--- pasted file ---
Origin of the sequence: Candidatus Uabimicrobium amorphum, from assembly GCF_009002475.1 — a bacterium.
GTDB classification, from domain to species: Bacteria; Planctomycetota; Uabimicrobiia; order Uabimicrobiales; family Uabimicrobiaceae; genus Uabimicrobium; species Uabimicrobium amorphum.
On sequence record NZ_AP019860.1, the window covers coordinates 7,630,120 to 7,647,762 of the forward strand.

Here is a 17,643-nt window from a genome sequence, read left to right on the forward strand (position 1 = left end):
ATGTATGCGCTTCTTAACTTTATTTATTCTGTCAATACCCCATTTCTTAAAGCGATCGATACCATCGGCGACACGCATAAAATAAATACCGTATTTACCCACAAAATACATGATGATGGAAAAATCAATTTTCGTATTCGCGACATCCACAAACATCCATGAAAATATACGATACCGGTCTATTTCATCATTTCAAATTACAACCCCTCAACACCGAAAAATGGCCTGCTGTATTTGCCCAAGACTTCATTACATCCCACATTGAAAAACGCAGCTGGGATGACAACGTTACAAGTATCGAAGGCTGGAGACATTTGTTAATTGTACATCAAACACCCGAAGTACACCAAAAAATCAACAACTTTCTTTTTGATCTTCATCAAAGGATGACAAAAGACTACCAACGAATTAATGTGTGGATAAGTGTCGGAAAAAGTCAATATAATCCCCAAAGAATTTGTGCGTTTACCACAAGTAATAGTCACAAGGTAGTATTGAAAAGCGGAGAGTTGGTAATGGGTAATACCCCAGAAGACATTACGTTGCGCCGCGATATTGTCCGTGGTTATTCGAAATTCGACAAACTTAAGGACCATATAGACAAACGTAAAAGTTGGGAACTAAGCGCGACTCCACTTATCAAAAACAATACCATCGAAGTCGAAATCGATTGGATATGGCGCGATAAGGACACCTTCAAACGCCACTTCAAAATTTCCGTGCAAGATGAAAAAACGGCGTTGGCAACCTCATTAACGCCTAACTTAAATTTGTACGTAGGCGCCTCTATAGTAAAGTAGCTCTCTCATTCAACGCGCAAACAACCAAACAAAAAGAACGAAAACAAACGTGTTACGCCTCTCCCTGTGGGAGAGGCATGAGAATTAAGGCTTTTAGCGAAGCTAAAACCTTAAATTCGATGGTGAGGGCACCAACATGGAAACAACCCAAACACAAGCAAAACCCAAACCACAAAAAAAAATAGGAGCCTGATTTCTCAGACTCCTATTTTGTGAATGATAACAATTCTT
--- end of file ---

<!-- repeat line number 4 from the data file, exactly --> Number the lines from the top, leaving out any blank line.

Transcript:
Here is a 17,643-nt window from a genome sequence, read left to right on the forward strand (position 1 = left end):